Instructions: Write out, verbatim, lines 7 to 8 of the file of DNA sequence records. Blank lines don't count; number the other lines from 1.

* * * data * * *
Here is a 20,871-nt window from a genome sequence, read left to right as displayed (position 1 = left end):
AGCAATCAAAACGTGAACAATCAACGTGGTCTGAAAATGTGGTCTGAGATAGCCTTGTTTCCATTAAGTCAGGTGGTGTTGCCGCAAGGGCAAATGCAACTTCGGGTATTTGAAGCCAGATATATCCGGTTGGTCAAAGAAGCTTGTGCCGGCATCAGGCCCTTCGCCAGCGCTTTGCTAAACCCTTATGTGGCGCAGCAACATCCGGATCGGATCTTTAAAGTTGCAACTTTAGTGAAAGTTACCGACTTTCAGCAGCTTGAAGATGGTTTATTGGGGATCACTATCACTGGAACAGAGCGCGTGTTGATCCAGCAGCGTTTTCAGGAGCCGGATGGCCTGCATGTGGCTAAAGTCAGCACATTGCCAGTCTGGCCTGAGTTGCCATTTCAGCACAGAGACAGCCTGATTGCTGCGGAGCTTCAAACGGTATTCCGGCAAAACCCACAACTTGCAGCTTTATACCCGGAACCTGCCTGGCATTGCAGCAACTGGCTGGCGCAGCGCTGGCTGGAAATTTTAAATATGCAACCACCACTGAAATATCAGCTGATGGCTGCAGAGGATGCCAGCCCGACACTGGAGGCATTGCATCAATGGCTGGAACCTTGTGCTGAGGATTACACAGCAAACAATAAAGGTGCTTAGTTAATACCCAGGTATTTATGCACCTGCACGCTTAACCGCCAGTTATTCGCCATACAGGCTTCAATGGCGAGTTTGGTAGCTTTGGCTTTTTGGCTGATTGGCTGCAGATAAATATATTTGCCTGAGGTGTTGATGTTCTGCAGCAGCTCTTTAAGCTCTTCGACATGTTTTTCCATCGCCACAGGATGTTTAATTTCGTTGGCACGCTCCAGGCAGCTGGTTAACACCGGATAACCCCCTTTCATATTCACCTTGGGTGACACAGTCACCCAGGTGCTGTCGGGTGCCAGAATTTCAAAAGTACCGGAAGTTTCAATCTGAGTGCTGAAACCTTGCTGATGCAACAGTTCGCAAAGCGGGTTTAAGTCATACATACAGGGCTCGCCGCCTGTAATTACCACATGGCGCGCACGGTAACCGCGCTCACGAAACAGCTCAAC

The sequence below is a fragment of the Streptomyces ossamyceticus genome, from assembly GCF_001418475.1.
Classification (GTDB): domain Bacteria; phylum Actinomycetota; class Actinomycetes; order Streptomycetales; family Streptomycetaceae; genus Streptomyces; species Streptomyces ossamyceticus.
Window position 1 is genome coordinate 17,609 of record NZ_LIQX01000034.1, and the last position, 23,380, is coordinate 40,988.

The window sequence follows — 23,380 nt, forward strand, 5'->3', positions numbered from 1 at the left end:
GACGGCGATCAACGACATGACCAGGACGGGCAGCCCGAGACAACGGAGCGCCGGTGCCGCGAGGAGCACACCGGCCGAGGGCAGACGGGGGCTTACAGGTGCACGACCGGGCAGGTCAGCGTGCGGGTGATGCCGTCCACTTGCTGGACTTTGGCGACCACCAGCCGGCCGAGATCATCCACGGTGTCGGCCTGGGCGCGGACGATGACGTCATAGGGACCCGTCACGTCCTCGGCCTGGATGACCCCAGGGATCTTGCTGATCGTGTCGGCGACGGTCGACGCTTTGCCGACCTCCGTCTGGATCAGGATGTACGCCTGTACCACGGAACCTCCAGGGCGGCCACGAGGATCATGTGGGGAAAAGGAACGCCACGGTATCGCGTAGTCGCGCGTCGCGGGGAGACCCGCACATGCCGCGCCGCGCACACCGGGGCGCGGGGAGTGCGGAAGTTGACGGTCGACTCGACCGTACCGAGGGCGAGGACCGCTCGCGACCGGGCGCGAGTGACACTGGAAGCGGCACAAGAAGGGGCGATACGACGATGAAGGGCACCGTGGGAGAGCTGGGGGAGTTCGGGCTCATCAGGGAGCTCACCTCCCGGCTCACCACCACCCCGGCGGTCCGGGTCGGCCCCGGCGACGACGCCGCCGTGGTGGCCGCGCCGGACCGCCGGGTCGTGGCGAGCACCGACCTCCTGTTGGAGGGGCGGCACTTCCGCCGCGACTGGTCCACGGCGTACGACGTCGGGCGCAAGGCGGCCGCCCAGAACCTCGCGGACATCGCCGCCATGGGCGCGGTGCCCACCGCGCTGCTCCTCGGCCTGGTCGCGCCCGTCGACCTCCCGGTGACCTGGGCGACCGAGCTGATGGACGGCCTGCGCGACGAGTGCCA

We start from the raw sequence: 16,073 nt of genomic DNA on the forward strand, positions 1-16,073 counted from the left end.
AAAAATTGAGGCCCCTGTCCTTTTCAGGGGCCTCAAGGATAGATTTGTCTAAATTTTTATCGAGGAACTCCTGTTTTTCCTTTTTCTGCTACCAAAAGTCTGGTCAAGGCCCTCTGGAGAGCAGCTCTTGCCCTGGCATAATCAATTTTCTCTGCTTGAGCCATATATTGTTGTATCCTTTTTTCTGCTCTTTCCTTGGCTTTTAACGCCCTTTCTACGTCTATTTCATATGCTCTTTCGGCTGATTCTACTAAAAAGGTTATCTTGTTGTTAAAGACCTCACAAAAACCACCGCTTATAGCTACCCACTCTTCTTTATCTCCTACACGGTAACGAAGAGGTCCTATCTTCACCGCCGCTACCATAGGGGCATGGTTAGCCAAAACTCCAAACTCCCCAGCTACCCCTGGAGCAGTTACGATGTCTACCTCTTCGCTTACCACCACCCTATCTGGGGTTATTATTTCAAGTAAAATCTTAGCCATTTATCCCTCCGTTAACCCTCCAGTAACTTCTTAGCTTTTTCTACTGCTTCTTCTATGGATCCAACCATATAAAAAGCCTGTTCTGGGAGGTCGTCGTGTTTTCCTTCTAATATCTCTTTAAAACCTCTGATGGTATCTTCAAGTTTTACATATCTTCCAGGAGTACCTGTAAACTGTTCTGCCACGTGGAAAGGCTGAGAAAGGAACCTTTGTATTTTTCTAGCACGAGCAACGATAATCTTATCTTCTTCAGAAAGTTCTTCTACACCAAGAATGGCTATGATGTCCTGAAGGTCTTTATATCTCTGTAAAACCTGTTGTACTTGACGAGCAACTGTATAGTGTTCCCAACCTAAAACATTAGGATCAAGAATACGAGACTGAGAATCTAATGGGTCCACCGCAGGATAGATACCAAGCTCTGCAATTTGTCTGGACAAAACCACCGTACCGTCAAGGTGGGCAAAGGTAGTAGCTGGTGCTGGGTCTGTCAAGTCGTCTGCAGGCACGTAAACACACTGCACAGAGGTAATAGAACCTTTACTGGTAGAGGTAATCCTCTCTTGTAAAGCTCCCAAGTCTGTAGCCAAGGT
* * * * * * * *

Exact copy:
GACGGCGATCAACGACATGACCAGGACGGGCAGCCCGAGACAACGGAGCGCCGGTGCCGCGAGGAGCACACCGGCCGAGGGCAGACGGGGGCTTACAGGTGCACGACCGGGCAGGTCAGCGTGCGGGTGATGCCGTCCACTTGCTGGACTTTGGCGACCACCAGCCGGCCGAGATCATCCACGGTGTCGGCCTGGGCGCGGACGATGACGTCATAGGGACCCGTCACGTCCTCGGCCTGGATGACCCCAGGGATCTTGCTGATCGTGTCGGCGACGGTCGACGCTTTGCCGACCTCCGTCTGGATCAGGATGTACGCCTGTACCACGGAACCTCCAGGGCGGCCACGAGGATCATGTGGGGAAAAGGAACGCCACGGTATCGCGTAGTCGCGCGTCGCGGGGAGACCCGCACATGCCGCGCCGCGCACACCGGGGCGCGGGGAGTGCGGAAGTTGACGGTCGACTCGACCGTACCGAGGGCGAGGACCGCTCGCGACCGGGCGCGAGTGACACTGGAAGCGGCACAAGAAGGGGCGATACGACGATGAAGGGCACCGTGGGAGAGCTGGGGGAGTTCGGGCTCATCAGGGAGCTCACCTCCCGGCTCACCACCACCCCGGCGGTCCGGGTCGGCCCCGGCGACGACGCCGCCGTGGTGGCCGCGCCGGACCGCCGGGTCGTGGCGAGCACCGACCTCCTGTTGGAGGGGCGGCACTTCCGCCGCGACTGGTCCACGGCGTACGACGTCGGGCGCAAGGCGGCCGCCCAGAACCTCGCGGACATCGCCGCCATGGGCGCGGTGCCCACCGCGCTGCTCCTCGGCCTGGTCGCGCCCGTCGACCTCCCGGTGACCTGGGCGACCGAGCTGATGGACGGCCTGCGCGACGAGTGCCA

We start from the raw sequence: 16,073 nt of genomic DNA on the forward strand, positions 1-16,073 counted from the left end.